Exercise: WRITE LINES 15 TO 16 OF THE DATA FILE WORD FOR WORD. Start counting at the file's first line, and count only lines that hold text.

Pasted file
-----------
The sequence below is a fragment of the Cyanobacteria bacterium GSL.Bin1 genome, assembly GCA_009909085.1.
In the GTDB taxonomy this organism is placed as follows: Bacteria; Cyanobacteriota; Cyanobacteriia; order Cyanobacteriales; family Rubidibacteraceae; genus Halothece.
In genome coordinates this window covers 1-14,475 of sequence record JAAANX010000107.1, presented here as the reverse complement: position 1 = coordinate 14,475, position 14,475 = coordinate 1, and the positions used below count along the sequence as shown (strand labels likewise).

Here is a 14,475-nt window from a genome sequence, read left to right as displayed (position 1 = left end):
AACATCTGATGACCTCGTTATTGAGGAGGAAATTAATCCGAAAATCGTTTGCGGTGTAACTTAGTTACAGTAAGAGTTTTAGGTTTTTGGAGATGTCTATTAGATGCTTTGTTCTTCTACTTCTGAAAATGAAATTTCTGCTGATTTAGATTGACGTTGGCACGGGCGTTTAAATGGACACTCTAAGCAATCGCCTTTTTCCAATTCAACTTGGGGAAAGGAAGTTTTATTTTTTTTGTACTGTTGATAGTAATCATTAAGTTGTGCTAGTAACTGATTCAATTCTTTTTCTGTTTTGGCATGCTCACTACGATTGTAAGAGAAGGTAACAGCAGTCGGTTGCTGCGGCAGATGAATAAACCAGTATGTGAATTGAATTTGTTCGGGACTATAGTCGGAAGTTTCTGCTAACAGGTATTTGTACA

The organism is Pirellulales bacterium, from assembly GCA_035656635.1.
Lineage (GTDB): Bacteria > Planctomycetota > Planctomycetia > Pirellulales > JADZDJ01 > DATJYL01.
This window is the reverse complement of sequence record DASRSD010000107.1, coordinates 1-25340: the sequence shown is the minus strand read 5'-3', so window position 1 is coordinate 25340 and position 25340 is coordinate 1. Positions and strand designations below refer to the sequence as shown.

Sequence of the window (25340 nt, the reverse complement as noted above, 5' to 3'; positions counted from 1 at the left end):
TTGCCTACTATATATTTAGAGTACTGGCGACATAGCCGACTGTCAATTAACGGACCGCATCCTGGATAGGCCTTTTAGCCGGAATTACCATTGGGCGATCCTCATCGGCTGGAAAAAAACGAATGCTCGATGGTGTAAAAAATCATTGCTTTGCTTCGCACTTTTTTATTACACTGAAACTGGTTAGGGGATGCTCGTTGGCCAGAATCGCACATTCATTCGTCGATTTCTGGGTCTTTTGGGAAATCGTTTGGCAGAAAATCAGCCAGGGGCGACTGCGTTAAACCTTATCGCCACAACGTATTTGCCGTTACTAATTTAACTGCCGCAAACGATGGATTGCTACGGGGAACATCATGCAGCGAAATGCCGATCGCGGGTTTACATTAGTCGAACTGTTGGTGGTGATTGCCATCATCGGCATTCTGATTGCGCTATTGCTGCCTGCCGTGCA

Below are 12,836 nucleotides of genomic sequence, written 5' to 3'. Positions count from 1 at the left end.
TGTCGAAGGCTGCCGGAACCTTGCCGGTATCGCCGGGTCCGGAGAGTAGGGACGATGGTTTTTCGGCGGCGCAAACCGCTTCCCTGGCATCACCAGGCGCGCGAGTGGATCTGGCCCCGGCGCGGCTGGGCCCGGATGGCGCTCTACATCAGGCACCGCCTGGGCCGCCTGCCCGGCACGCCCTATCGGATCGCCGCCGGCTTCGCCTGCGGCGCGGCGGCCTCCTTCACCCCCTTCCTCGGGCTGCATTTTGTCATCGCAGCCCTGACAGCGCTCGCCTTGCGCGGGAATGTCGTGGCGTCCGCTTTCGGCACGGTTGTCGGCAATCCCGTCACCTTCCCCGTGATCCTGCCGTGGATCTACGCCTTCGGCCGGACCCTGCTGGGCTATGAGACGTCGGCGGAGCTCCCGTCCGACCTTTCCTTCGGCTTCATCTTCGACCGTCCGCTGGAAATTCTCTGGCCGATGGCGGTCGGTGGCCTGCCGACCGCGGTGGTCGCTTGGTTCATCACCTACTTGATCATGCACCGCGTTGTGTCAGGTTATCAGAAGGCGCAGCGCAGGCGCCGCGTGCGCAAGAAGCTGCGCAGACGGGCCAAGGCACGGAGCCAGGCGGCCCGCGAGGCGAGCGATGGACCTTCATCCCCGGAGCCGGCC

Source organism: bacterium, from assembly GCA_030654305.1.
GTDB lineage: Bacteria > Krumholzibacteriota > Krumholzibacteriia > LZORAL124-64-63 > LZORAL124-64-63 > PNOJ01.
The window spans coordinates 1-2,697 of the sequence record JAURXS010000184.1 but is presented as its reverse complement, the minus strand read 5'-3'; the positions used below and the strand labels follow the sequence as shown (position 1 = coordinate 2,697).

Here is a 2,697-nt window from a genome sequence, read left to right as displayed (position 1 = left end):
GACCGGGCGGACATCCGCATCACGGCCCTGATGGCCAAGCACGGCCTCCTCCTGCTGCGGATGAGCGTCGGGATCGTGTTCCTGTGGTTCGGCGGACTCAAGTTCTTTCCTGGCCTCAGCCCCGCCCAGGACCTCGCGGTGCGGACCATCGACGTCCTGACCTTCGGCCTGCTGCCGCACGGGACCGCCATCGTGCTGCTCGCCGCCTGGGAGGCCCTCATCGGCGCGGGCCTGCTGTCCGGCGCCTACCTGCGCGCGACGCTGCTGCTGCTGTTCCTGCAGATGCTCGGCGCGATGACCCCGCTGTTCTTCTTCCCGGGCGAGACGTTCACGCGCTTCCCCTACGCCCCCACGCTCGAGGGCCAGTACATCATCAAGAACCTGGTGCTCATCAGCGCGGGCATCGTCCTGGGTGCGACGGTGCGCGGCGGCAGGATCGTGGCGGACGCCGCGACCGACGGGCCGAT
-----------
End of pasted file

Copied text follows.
The window spans coordinates 1-2,697 of the sequence record JAURXS010000184.1 but is presented as its reverse complement, the minus strand read 5'-3'; the positions used below and the strand labels follow the sequence as shown (position 1 = coordinate 2,697).

Here is a 2,697-nt window from a genome sequence, read left to right as displayed (position 1 = left end):